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How corporate spies access your company's secrets

David Geer | Feb. 4, 2015
Some information spies navigate the hiring process with every intention to steal corporate secrets for a competitor or foreign state once inside. Others turn against an employer when angered and leave, lured by job offers and incentives to haul out as much data as they can when they go.

Perpetrators of corporate espionage get close to the data by entering through the least monitored yet most advantageous jobs for spying. "It's far easier to infiltrate a company as a lower level employee such as a janitor or mailroom staff member where the bar is much lower and the spy still gets the keys to the kingdom," says Becnel.

It's even easier to recruit someone who already works at the target company than it is to push a spy through the hiring process. "It's also very difficult for the enterprise to catch someone who is already inside," says Becnel.

"It's common for a competitor to approach a disgruntled employee, offer them a job with more compensation, and ask them to take all the sensitive data available before leaving the company," says Becnel. They may access electronic data or simply use their smartphone to record internal meetings and phone calls.

When recruiting current employees, the biggest prize is often the IT professional who has full access to every piece of data and whom the company does not audit. "Some of the largest espionage events were performed by IT people," says Cates.

Shut them out or lock them down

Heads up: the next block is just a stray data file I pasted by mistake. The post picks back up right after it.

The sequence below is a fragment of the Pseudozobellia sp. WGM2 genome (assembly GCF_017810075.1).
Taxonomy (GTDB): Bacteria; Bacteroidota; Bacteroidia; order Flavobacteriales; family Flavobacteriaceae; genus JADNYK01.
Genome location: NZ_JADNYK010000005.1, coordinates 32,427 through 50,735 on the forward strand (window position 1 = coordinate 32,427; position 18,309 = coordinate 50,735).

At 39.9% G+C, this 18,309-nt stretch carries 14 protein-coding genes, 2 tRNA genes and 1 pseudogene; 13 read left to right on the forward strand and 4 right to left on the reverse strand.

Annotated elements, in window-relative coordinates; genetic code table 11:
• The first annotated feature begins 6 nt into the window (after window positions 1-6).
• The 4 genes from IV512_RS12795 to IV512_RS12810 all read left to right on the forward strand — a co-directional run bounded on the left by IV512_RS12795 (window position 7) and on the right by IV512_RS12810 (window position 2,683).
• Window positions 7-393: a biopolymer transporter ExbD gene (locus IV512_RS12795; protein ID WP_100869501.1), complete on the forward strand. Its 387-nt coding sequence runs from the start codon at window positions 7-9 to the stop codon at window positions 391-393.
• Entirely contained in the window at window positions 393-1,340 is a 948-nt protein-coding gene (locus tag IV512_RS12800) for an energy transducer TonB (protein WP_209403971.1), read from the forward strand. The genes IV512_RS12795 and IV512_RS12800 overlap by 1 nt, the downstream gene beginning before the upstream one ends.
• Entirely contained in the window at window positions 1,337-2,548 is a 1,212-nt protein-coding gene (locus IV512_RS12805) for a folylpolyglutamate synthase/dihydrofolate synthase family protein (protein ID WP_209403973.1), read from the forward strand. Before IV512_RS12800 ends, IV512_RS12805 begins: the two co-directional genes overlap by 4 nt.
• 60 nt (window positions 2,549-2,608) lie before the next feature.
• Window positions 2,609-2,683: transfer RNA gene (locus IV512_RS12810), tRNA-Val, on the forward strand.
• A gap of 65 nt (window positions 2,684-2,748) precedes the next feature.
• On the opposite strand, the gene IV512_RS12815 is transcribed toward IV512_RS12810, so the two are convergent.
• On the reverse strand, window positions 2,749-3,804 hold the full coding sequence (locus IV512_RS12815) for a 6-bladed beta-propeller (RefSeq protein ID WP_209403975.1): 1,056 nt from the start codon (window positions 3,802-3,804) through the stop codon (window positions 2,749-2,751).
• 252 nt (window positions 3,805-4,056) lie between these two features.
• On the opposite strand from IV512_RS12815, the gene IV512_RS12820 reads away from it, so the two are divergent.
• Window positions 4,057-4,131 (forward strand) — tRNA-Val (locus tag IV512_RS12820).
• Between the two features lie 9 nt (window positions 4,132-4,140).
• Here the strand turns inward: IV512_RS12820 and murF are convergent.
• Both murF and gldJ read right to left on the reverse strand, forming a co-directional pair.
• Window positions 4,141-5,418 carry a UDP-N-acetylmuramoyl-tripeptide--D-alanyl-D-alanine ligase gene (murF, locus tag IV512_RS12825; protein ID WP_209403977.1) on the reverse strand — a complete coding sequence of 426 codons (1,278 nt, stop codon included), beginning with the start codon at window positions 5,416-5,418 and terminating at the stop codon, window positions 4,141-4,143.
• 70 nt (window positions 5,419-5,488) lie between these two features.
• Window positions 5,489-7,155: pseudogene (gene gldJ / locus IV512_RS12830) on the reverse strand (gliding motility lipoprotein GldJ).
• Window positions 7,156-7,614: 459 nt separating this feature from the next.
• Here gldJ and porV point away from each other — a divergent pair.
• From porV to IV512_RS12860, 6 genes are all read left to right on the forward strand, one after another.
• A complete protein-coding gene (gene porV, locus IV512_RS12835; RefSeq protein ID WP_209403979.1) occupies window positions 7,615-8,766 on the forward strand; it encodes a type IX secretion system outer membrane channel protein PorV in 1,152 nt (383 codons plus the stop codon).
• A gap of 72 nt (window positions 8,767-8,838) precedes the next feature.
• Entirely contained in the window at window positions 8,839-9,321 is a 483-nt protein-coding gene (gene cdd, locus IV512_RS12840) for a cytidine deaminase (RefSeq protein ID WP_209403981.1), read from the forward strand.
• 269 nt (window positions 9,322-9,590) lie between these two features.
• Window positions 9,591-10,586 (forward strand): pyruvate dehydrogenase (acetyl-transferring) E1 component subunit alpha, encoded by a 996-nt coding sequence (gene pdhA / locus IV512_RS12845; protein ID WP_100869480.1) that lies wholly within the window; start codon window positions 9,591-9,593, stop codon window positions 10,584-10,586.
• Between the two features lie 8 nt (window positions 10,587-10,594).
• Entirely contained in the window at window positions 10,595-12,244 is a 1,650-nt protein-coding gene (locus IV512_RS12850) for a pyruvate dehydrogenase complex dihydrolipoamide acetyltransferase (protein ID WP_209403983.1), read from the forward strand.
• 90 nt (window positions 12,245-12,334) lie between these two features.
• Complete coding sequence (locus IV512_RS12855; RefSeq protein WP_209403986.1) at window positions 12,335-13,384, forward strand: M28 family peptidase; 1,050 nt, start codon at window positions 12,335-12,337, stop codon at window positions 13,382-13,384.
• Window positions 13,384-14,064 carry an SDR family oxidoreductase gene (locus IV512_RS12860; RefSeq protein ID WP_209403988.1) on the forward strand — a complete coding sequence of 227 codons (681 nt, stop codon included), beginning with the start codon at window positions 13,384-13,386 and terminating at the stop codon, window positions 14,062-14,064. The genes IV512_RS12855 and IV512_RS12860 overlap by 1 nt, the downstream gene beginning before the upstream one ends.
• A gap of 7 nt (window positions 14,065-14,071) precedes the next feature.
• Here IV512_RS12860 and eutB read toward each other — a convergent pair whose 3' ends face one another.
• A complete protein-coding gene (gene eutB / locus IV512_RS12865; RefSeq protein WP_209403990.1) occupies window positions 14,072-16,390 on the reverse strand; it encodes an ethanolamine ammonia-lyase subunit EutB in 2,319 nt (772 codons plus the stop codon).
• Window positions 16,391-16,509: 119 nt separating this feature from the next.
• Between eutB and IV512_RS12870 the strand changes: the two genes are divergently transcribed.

Deep, thorough background checks are a good start for securing companies against unwittingly hiring an operative who is working for a competitor or a foreign state, except when hiring them into the lower positions. "Vet lower level employees as you would vice presidents," says Becnel. When hiring someone away from a competitor, be especially careful in checking their background and intentions. Consider the cost of using lie-detector tests against the cost of not using them. Look at the likelihood and severity of the risk of losing data through a corporate spy. If you can afford to use these as mitigation tools or you cannot afford not to, then use them.

Use HR to ensure the company is mentoring new hires and monitoring their behavior. "Make sure they understand their job function and are performing it adequately," says Cates. Deviations can be clues that they are using work time for something else, perhaps for spying.

Use technology to identify and limit employee exposure to sensitive information such as IP, customer data, and anything that might be tempting to a corporate spy. Make sure to have the appropriate controls in place to monitor employee access to sensitive information.

By auditing ever expanding Big Data, the enterprise can maintain an awareness of what needs protection so that it can apply the strongest protections to the most sensitive information. Audits can update the enterprise as to the amount of data, new data types, and increased data sensitivity so it can go back to square one with risk and impact analyses to determine again what to secure most. Then the enterprise can decide how to secure the varying data and data stores, and how to adjust access controls based on roles, responsibilities, and knowledge of who should see or touch the information.

 

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